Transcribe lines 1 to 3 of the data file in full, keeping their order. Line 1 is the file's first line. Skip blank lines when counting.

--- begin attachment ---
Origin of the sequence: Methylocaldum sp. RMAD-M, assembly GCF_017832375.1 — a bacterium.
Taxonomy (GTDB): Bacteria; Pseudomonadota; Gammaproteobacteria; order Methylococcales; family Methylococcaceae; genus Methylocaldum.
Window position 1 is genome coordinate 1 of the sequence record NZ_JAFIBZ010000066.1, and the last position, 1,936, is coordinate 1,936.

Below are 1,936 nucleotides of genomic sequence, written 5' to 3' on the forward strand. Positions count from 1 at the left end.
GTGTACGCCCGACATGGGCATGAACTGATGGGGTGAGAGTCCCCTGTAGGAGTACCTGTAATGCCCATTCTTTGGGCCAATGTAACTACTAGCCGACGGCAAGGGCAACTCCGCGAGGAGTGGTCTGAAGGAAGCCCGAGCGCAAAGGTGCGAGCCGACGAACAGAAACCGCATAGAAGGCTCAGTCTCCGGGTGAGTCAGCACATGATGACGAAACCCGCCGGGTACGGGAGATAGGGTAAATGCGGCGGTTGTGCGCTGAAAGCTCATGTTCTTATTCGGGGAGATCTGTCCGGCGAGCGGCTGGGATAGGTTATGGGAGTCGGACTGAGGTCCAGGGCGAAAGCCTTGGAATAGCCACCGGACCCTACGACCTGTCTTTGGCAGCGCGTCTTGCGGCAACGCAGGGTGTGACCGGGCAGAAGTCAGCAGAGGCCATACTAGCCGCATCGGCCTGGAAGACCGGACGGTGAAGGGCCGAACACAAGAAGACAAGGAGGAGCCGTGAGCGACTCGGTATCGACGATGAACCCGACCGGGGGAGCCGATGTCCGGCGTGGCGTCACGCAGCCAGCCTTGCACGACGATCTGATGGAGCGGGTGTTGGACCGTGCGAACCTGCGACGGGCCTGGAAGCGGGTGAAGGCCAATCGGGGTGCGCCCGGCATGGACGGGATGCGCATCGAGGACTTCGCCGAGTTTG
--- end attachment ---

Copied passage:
Origin of the sequence: Methylocaldum sp. RMAD-M, assembly GCF_017832375.1 — a bacterium.
Taxonomy (GTDB): Bacteria; Pseudomonadota; Gammaproteobacteria; order Methylococcales; family Methylococcaceae; genus Methylocaldum.
Window position 1 is genome coordinate 1 of the sequence record NZ_JAFIBZ010000066.1, and the last position, 1,936, is coordinate 1,936.